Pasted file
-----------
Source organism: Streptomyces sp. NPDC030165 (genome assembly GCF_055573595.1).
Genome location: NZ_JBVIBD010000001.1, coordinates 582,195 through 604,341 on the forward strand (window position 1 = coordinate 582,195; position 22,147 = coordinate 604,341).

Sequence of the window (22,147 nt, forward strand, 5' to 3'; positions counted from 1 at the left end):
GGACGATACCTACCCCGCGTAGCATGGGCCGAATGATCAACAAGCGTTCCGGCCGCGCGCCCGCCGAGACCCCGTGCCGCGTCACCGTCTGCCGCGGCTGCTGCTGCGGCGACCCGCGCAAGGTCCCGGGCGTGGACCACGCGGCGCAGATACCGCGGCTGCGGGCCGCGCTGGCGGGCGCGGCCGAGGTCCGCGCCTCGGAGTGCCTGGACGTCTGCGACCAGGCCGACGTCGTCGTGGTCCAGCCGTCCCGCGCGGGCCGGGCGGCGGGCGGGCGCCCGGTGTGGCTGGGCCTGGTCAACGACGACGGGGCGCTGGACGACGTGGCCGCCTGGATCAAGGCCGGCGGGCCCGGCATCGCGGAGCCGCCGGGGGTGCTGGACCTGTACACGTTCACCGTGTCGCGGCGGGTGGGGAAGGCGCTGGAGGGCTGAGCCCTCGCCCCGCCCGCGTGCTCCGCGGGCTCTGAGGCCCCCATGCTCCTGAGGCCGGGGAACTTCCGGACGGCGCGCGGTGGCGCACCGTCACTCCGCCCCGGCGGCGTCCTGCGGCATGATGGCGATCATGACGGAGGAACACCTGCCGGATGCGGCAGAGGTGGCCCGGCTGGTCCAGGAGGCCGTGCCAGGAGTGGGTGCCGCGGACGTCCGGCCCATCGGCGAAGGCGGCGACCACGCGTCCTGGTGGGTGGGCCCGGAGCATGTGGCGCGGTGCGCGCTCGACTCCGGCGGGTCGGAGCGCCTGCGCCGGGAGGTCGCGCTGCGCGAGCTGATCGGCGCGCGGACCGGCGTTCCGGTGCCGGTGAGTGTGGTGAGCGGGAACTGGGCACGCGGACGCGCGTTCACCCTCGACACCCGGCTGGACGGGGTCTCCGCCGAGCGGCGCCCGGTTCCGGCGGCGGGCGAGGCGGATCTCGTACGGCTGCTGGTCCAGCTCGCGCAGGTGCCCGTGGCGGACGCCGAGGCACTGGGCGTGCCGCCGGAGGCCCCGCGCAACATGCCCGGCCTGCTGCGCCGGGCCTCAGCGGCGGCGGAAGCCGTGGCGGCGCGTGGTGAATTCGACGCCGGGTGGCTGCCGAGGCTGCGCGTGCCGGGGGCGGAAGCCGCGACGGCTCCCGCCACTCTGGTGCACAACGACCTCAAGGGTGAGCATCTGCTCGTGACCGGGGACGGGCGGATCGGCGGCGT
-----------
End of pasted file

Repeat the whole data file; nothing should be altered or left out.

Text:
Source organism: Streptomyces sp. NPDC030165 (genome assembly GCF_055573595.1).
Genome location: NZ_JBVIBD010000001.1, coordinates 582,195 through 604,341 on the forward strand (window position 1 = coordinate 582,195; position 22,147 = coordinate 604,341).

Sequence of the window (22,147 nt, forward strand, 5' to 3'; positions counted from 1 at the left end):
GGACGATACCTACCCCGCGTAGCATGGGCCGAATGATCAACAAGCGTTCCGGCCGCGCGCCCGCCGAGACCCCGTGCCGCGTCACCGTCTGCCGCGGCTGCTGCTGCGGCGACCCGCGCAAGGTCCCGGGCGTGGACCACGCGGCGCAGATACCGCGGCTGCGGGCCGCGCTGGCGGGCGCGGCCGAGGTCCGCGCCTCGGAGTGCCTGGACGTCTGCGACCAGGCCGACGTCGTCGTGGTCCAGCCGTCCCGCGCGGGCCGGGCGGCGGGCGGGCGCCCGGTGTGGCTGGGCCTGGTCAACGACGACGGGGCGCTGGACGACGTGGCCGCCTGGATCAAGGCCGGCGGGCCCGGCATCGCGGAGCCGCCGGGGGTGCTGGACCTGTACACGTTCACCGTGTCGCGGCGGGTGGGGAAGGCGCTGGAGGGCTGAGCCCTCGCCCCGCCCGCGTGCTCCGCGGGCTCTGAGGCCCCCATGCTCCTGAGGCCGGGGAACTTCCGGACGGCGCGCGGTGGCGCACCGTCACTCCGCCCCGGCGGCGTCCTGCGGCATGATGGCGATCATGACGGAGGAACACCTGCCGGATGCGGCAGAGGTGGCCCGGCTGGTCCAGGAGGCCGTGCCAGGAGTGGGTGCCGCGGACGTCCGGCCCATCGGCGAAGGCGGCGACCACGCGTCCTGGTGGGTGGGCCCGGAGCATGTGGCGCGGTGCGCGCTCGACTCCGGCGGGTCGGAGCGCCTGCGCCGGGAGGTCGCGCTGCGCGAGCTGATCGGCGCGCGGACCGGCGTTCCGGTGCCGGTGAGTGTGGTGAGCGGGAACTGGGCACGCGGACGCGCGTTCACCCTCGACACCCGGCTGGACGGGGTCTCCGCCGAGCGGCGCCCGGTTCCGGCGGCGGGCGAGGCGGATCTCGTACGGCTGCTGGTCCAGCTCGCGCAGGTGCCCGTGGCGGACGCCGAGGCACTGGGCGTGCCGCCGGAGGCCCCGCGCAACATGCCCGGCCTGCTGCGCCGGGCCTCAGCGGCGGCGGAAGCCGTGGCGGCGCGTGGTGAATTCGACGCCGGGTGGCTGCCGAGGCTGCGCGTGCCGGGGGCGGAAGCCGCGACGGCTCCCGCCACTCTGGTGCACAACGACCTCAAGGGTGAGCATCTGCTCGTGACCGGGGACGGGCGGATCGGCGGCGT